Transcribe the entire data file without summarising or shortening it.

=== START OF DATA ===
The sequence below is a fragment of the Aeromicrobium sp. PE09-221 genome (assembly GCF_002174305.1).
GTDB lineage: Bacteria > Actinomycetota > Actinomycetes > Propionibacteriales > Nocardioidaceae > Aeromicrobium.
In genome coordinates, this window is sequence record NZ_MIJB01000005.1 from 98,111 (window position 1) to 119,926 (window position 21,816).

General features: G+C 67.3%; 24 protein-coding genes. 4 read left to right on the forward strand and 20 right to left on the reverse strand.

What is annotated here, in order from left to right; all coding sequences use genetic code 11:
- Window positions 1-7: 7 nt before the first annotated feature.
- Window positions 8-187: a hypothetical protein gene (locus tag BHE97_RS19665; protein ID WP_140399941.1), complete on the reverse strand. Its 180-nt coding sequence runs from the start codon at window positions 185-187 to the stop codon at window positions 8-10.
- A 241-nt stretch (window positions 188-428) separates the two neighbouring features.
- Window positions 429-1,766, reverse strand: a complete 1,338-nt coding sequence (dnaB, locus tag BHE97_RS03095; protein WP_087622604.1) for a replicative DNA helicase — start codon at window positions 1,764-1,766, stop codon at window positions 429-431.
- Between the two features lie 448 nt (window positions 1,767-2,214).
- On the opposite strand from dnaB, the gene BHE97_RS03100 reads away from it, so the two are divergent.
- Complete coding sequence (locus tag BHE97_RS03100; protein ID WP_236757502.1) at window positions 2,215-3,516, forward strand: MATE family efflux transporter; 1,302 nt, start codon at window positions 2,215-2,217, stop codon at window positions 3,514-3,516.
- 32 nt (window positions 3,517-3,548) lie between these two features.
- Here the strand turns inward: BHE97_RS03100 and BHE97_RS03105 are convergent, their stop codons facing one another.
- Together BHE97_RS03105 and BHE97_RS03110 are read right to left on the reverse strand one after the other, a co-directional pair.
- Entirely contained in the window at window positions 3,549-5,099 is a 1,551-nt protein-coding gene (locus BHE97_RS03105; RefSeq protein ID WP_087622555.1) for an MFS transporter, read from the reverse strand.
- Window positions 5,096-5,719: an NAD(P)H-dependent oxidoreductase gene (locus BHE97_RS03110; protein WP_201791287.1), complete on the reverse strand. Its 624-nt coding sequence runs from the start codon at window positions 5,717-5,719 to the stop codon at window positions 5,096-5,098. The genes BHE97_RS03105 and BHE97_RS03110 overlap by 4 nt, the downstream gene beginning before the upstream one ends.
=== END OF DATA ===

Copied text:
The sequence below is a fragment of the Aeromicrobium sp. PE09-221 genome (assembly GCF_002174305.1).
GTDB lineage: Bacteria > Actinomycetota > Actinomycetes > Propionibacteriales > Nocardioidaceae > Aeromicrobium.
In genome coordinates, this window is sequence record NZ_MIJB01000005.1 from 98,111 (window position 1) to 119,926 (window position 21,816).

General features: G+C 67.3%; 24 protein-coding genes. 4 read left to right on the forward strand and 20 right to left on the reverse strand.

What is annotated here, in order from left to right; all coding sequences use genetic code 11:
- Window positions 1-7: 7 nt before the first annotated feature.
- Window positions 8-187: a hypothetical protein gene (locus tag BHE97_RS19665; protein ID WP_140399941.1), complete on the reverse strand. Its 180-nt coding sequence runs from the start codon at window positions 185-187 to the stop codon at window positions 8-10.
- A 241-nt stretch (window positions 188-428) separates the two neighbouring features.
- Window positions 429-1,766, reverse strand: a complete 1,338-nt coding sequence (dnaB, locus tag BHE97_RS03095; protein WP_087622604.1) for a replicative DNA helicase — start codon at window positions 1,764-1,766, stop codon at window positions 429-431.
- Between the two features lie 448 nt (window positions 1,767-2,214).
- On the opposite strand from dnaB, the gene BHE97_RS03100 reads away from it, so the two are divergent.
- Complete coding sequence (locus tag BHE97_RS03100; protein ID WP_236757502.1) at window positions 2,215-3,516, forward strand: MATE family efflux transporter; 1,302 nt, start codon at window positions 2,215-2,217, stop codon at window positions 3,514-3,516.
- 32 nt (window positions 3,517-3,548) lie between these two features.
- Here the strand turns inward: BHE97_RS03100 and BHE97_RS03105 are convergent, their stop codons facing one another.
- Together BHE97_RS03105 and BHE97_RS03110 are read right to left on the reverse strand one after the other, a co-directional pair.
- Entirely contained in the window at window positions 3,549-5,099 is a 1,551-nt protein-coding gene (locus BHE97_RS03105; RefSeq protein ID WP_087622555.1) for an MFS transporter, read from the reverse strand.
- Window positions 5,096-5,719: an NAD(P)H-dependent oxidoreductase gene (locus BHE97_RS03110; protein WP_201791287.1), complete on the reverse strand. Its 624-nt coding sequence runs from the start codon at window positions 5,717-5,719 to the stop codon at window positions 5,096-5,098. The genes BHE97_RS03105 and BHE97_RS03110 overlap by 4 nt, the downstream gene beginning before the upstream one ends.